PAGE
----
Why Are Blacks Moving South?
Friday, March 20
4:00 Reception, 5:30 pm Lecture & Discussion
Porter Hall 100
Assistant Professor of African American and African Studies at the University of Virginia
Between World War I and the late 1960s, more than five million African Americans left the U.S. South to move to the North and West. This movement, the Great Migration, would transform the social, cultural, economic, and political landscape of America. Since 1970, however, more African Americans have been moving to the U.S. South than leaving the region. This lecture will focus on this reverse migration to the South by presenting data from more than 120 in-depth interviews I conducted with African Americans who were born and raised in the North and West and have now moved to Charlotte, North Carolina. I present findings about why African Americans are moving to the South and about the unsettled feelings some of them manage as they move in search of opportunity.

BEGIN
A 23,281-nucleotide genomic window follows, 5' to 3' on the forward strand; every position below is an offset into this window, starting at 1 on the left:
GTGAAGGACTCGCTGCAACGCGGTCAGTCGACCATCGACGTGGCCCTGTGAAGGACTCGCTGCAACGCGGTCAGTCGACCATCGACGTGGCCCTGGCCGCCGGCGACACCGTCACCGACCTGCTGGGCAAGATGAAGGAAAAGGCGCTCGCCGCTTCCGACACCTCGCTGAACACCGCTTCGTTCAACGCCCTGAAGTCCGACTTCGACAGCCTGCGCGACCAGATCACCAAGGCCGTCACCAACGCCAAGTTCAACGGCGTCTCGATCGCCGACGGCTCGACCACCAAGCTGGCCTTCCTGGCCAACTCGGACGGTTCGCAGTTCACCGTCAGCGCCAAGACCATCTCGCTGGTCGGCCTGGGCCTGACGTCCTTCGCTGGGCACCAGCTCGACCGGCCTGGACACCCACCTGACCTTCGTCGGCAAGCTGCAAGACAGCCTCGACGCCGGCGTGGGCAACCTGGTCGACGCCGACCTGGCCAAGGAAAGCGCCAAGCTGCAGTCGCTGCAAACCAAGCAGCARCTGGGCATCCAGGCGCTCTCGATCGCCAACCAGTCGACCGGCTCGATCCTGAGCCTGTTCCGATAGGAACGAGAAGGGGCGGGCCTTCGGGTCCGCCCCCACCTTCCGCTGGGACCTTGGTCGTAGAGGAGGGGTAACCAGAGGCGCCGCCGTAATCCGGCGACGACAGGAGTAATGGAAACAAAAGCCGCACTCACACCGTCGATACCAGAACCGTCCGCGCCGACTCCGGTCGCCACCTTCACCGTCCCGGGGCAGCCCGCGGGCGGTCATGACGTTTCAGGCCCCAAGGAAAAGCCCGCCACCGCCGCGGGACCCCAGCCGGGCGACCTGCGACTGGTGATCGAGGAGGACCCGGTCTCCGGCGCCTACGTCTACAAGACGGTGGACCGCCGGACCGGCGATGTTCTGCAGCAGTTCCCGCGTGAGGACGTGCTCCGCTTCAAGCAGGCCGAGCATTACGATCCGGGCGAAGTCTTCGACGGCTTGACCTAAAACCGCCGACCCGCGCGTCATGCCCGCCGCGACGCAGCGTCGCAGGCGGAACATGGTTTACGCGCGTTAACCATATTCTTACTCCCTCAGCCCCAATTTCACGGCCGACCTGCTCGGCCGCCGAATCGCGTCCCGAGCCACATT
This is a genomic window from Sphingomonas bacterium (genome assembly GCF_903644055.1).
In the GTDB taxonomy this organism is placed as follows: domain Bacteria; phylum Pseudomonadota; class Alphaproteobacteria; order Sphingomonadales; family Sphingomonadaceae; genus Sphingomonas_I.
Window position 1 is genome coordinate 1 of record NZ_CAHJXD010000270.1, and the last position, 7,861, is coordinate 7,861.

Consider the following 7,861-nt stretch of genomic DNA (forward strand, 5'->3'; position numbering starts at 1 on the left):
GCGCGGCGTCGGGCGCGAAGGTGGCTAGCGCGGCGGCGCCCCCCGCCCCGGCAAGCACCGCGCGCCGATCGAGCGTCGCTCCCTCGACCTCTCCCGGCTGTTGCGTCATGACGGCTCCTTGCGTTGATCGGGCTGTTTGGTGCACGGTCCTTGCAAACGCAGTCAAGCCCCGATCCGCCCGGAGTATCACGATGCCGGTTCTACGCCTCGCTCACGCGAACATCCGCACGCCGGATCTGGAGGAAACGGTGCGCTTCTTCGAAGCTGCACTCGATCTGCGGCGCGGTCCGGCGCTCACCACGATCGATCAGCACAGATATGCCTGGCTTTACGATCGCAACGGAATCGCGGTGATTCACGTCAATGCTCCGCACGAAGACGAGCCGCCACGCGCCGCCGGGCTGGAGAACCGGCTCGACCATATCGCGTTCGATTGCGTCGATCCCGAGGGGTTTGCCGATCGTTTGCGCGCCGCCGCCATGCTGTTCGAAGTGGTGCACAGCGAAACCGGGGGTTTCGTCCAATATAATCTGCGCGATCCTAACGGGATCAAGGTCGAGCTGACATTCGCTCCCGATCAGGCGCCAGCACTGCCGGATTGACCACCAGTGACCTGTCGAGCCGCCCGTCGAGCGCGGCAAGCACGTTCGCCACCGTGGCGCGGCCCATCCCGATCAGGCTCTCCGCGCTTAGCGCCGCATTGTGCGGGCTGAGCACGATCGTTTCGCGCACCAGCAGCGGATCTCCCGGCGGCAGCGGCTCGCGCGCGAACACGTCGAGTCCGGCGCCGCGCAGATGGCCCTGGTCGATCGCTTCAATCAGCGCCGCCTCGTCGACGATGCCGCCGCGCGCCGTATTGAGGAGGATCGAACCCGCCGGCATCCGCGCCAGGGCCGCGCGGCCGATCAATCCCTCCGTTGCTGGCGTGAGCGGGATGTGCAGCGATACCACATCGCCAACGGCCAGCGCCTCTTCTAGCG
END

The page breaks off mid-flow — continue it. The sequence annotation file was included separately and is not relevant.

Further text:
Sabrina Pendergrass is an assistant professor of African American and African Studies at the University of Virginia. Her research and teaching interests include race, inequality, internal migration, cultural sociology, and the U.S. South. She has published on these topics in Poetics, the Du Bois Review, Race and Social Problems, and the Journal of Ethnic and Migration Studies. Her research also has received awards from the Association of Black Sociologists and the Society for the Study of Social Problems. Sabrina is working on a book manuscript about the African American reverse migration to the South. The manuscript, under contract with Oxford University Press, examines the economic, social, and cultural experiences of African Americans who were born and raised in the North and West and are now moving to the South.